VILNIUS, June 29, /ITAR-TASS/. Lithuania’s referendum on sales of farmlands to foreigners is marked by a very low turnout of voters, Zenonas Vaigauskas, the chairman of the Central Electoral Commission told reporters Sunday afternoon.
By 14:00 hours East European Summer Time (11:00 hours GMT), only 6.45% registered voters came to the polls. All in all, Lithuania has a population of around 3.0 million, including 2.53 million people with franchise.
This means that overall number of citizens, who came to the polls by middle of the day, was a mere 3.1%. If the situation does not improve by the end of the day, the referendum runs the risk of being deemed invalid.
“The voters’ activity is several dozen percent lower than it was by the same hour at the presidential election in May,” Vaigauskas said. “A total of 26.96% voters came to the polling stations by 15:00 hours back then.”
He recalled a provision of the national law, which says a plebiscite is declared valid if no less than 50% registered citizens of the country cast ballots in it.
Along with this, Vaigauskas said the voting was progressing smoothly and no serious violations of the procedures had been reported.
The referendum on sales of farmlands to foreigners is held pursuant to a popular initiative. For the first time ever, public activists managed to gather 300,000 signatures in support of the idea and the authorities had to accept it.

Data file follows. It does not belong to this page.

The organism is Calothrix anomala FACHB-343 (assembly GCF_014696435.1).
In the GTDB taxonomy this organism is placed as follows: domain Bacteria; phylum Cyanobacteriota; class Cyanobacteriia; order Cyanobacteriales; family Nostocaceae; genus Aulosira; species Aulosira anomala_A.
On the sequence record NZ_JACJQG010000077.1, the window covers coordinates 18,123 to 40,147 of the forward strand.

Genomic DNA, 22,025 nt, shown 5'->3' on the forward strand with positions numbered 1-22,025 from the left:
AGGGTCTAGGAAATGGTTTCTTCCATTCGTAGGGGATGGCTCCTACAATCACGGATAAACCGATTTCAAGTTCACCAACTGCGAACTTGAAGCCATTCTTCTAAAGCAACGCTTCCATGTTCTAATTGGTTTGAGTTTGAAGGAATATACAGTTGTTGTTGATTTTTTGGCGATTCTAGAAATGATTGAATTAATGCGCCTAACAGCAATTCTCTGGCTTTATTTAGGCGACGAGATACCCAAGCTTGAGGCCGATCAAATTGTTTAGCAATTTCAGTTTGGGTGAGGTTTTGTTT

However, initiators of the motion say the government has done everything in its power to doom it to failure.
“Information (about the referendum) was hushed up and blocked in any imaginable way from the very beginning,” Pranciskus Sliuzas, a member of the steering committee of the referendum told reporters.
The initiators insisted that it was to be held simultaneously with the presidential election but the country’s political leadership did not agree to it citing procedural formalities.
Lithuania pledged to open its market of farmland in full when it joined the EU in 2004 but it managed to get a delay, which expired May 1, 2014.
Lithuanian society is split over a possible authorization of sales of land to foreigners
“Any competitiveness of our farmers, who get incomparably smaller direct subsidies per hectare of land than the farmers in ‘Old Europe’, is out of the question,” an adversary of free sales/purchases of land said.
On the face of it, a nationwide refusal to sell land to customers from other countries would put Lithuania in the face of a legal dilemma, as the will of its citizens would contradict the government’s obligations to the EU then.